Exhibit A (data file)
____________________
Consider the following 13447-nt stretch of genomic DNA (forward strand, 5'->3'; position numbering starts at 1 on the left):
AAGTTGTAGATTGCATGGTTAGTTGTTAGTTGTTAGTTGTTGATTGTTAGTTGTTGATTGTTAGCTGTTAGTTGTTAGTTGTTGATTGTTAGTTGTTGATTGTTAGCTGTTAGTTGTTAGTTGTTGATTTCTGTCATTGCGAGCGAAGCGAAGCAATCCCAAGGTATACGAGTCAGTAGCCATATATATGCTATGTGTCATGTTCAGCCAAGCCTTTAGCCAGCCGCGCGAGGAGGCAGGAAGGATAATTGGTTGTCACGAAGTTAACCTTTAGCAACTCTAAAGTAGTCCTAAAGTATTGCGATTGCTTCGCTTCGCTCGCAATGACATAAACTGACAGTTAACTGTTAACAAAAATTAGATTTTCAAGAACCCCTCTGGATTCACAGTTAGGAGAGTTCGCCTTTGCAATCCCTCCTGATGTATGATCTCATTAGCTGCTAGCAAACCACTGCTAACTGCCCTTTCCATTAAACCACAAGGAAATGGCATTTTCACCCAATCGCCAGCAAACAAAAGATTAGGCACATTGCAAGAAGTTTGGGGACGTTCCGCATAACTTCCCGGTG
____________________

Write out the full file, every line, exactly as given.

Consider the following 13447-nt stretch of genomic DNA (forward strand, 5'->3'; position numbering starts at 1 on the left):
AAGTTGTAGATTGCATGGTTAGTTGTTAGTTGTTAGTTGTTGATTGTTAGTTGTTGATTGTTAGCTGTTAGTTGTTAGTTGTTGATTGTTAGTTGTTGATTGTTAGCTGTTAGTTGTTAGTTGTTGATTTCTGTCATTGCGAGCGAAGCGAAGCAATCCCAAGGTATACGAGTCAGTAGCCATATATATGCTATGTGTCATGTTCAGCCAAGCCTTTAGCCAGCCGCGCGAGGAGGCAGGAAGGATAATTGGTTGTCACGAAGTTAACCTTTAGCAACTCTAAAGTAGTCCTAAAGTATTGCGATTGCTTCGCTTCGCTCGCAATGACATAAACTGACAGTTAACTGTTAACAAAAATTAGATTTTCAAGAACCCCTCTGGATTCACAGTTAGGAGAGTTCGCCTTTGCAATCCCTCCTGATGTATGATCTCATTAGCTGCTAGCAAACCACTGCTAACTGCCCTTTCCATTAAACCACAAGGAAATGGCATTTTCACCCAATCGCCAGCAAACAAAAGATTAGGCACATTGCAAGAAGTTTGGGGACGTTCCGCATAACTTCCCGGTG